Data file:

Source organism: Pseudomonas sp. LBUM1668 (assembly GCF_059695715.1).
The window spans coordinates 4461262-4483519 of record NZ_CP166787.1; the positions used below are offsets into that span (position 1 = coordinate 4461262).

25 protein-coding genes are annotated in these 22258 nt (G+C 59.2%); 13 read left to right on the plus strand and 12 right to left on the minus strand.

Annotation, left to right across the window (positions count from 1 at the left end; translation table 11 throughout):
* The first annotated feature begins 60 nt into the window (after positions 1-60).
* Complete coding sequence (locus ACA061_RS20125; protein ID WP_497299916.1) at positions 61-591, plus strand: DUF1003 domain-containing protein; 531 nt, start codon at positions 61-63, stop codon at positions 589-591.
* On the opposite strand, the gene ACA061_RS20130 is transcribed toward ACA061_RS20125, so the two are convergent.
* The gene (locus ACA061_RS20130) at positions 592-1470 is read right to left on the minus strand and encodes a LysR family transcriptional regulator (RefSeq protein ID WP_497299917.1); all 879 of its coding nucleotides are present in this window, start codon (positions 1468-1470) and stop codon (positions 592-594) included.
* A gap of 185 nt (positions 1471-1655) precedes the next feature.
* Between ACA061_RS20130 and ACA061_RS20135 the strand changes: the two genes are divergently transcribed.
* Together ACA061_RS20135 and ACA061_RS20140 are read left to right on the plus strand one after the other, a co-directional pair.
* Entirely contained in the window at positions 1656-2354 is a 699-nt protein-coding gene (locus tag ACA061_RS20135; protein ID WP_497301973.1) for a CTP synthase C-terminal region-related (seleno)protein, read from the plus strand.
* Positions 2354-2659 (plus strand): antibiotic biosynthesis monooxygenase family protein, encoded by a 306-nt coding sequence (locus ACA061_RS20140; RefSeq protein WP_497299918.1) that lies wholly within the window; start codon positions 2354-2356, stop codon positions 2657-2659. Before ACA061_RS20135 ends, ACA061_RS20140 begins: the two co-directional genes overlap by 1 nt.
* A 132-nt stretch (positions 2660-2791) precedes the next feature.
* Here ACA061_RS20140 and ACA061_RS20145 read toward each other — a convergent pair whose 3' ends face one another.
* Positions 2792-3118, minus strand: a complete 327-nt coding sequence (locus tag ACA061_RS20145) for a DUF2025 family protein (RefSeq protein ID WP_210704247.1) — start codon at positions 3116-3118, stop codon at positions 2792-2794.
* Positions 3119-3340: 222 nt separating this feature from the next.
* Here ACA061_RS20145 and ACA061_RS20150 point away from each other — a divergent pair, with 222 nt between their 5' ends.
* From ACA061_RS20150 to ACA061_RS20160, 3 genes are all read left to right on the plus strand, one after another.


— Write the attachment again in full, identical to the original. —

Source organism: Pseudomonas sp. LBUM1668 (assembly GCF_059695715.1).
The window spans coordinates 4461262-4483519 of record NZ_CP166787.1; the positions used below are offsets into that span (position 1 = coordinate 4461262).

25 protein-coding genes are annotated in these 22258 nt (G+C 59.2%); 13 read left to right on the plus strand and 12 right to left on the minus strand.

Annotation, left to right across the window (positions count from 1 at the left end; translation table 11 throughout):
* The first annotated feature begins 60 nt into the window (after positions 1-60).
* Complete coding sequence (locus ACA061_RS20125; protein ID WP_497299916.1) at positions 61-591, plus strand: DUF1003 domain-containing protein; 531 nt, start codon at positions 61-63, stop codon at positions 589-591.
* On the opposite strand, the gene ACA061_RS20130 is transcribed toward ACA061_RS20125, so the two are convergent.
* The gene (locus ACA061_RS20130) at positions 592-1470 is read right to left on the minus strand and encodes a LysR family transcriptional regulator (RefSeq protein ID WP_497299917.1); all 879 of its coding nucleotides are present in this window, start codon (positions 1468-1470) and stop codon (positions 592-594) included.
* A gap of 185 nt (positions 1471-1655) precedes the next feature.
* Between ACA061_RS20130 and ACA061_RS20135 the strand changes: the two genes are divergently transcribed.
* Together ACA061_RS20135 and ACA061_RS20140 are read left to right on the plus strand one after the other, a co-directional pair.
* Entirely contained in the window at positions 1656-2354 is a 699-nt protein-coding gene (locus tag ACA061_RS20135; protein ID WP_497301973.1) for a CTP synthase C-terminal region-related (seleno)protein, read from the plus strand.
* Positions 2354-2659 (plus strand): antibiotic biosynthesis monooxygenase family protein, encoded by a 306-nt coding sequence (locus ACA061_RS20140; RefSeq protein WP_497299918.1) that lies wholly within the window; start codon positions 2354-2356, stop codon positions 2657-2659. Before ACA061_RS20135 ends, ACA061_RS20140 begins: the two co-directional genes overlap by 1 nt.
* A 132-nt stretch (positions 2660-2791) precedes the next feature.
* Here ACA061_RS20140 and ACA061_RS20145 read toward each other — a convergent pair whose 3' ends face one another.
* Positions 2792-3118, minus strand: a complete 327-nt coding sequence (locus tag ACA061_RS20145) for a DUF2025 family protein (RefSeq protein ID WP_210704247.1) — start codon at positions 3116-3118, stop codon at positions 2792-2794.
* Positions 3119-3340: 222 nt separating this feature from the next.
* Here ACA061_RS20145 and ACA061_RS20150 point away from each other — a divergent pair, with 222 nt between their 5' ends.
* From ACA061_RS20150 to ACA061_RS20160, 3 genes are all read left to right on the plus strand, one after another.